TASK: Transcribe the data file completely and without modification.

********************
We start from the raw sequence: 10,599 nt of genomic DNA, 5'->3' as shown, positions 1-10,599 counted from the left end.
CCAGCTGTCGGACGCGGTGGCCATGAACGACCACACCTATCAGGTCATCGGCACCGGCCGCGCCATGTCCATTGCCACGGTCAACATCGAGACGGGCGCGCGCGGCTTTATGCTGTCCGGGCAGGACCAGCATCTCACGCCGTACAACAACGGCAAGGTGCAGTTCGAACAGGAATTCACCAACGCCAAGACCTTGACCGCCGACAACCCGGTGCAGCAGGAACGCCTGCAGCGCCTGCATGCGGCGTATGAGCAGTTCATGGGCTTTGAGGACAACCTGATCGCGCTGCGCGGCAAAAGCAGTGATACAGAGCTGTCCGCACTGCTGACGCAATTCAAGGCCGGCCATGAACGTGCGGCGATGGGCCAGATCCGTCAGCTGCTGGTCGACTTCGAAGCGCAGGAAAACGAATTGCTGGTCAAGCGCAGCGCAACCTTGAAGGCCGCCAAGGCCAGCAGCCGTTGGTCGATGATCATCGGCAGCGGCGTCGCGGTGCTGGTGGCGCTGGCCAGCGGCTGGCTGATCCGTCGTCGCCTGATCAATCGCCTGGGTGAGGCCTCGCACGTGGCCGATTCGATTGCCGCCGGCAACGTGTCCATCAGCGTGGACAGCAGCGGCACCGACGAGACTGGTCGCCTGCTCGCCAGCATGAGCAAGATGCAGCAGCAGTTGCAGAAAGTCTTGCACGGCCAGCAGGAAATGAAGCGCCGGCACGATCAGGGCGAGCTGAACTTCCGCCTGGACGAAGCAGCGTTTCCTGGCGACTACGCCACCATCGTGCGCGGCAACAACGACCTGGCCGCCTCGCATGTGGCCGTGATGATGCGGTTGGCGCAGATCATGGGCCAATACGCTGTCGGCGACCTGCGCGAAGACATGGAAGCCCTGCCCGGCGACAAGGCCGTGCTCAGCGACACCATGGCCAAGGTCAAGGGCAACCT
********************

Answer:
We start from the raw sequence: 10,599 nt of genomic DNA, 5'->3' as shown, positions 1-10,599 counted from the left end.
CCAGCTGTCGGACGCGGTGGCCATGAACGACCACACCTATCAGGTCATCGGCACCGGCCGCGCCATGTCCATTGCCACGGTCAACATCGAGACGGGCGCGCGCGGCTTTATGCTGTCCGGGCAGGACCAGCATCTCACGCCGTACAACAACGGCAAGGTGCAGTTCGAACAGGAATTCACCAACGCCAAGACCTTGACCGCCGACAACCCGGTGCAGCAGGAACGCCTGCAGCGCCTGCATGCGGCGTATGAGCAGTTCATGGGCTTTGAGGACAACCTGATCGCGCTGCGCGGCAAAAGCAGTGATACAGAGCTGTCCGCACTGCTGACGCAATTCAAGGCCGGCCATGAACGTGCGGCGATGGGCCAGATCCGTCAGCTGCTGGTCGACTTCGAAGCGCAGGAAAACGAATTGCTGGTCAAGCGCAGCGCAACCTTGAAGGCCGCCAAGGCCAGCAGCCGTTGGTCGATGATCATCGGCAGCGGCGTCGCGGTGCTGGTGGCGCTGGCCAGCGGCTGGCTGATCCGTCGTCGCCTGATCAATCGCCTGGGTGAGGCCTCGCACGTGGCCGATTCGATTGCCGCCGGCAACGTGTCCATCAGCGTGGACAGCAGCGGCACCGACGAGACTGGTCGCCTGCTCGCCAGCATGAGCAAGATGCAGCAGCAGTTGCAGAAAGTCTTGCACGGCCAGCAGGAAATGAAGCGCCGGCACGATCAGGGCGAGCTGAACTTCCGCCTGGACGAAGCAGCGTTTCCTGGCGACTACGCCACCATCGTGCGCGGCAACAACGACCTGGCCGCCTCGCATGTGGCCGTGATGATGCGGTTGGCGCAGATCATGGGCCAATACGCTGTCGGCGACCTGCGCGAAGACATGGAAGCCCTGCCCGGCGACAAGGCCGTGCTCAGCGACACCATGGCCAAGGTCAAGGGCAACCT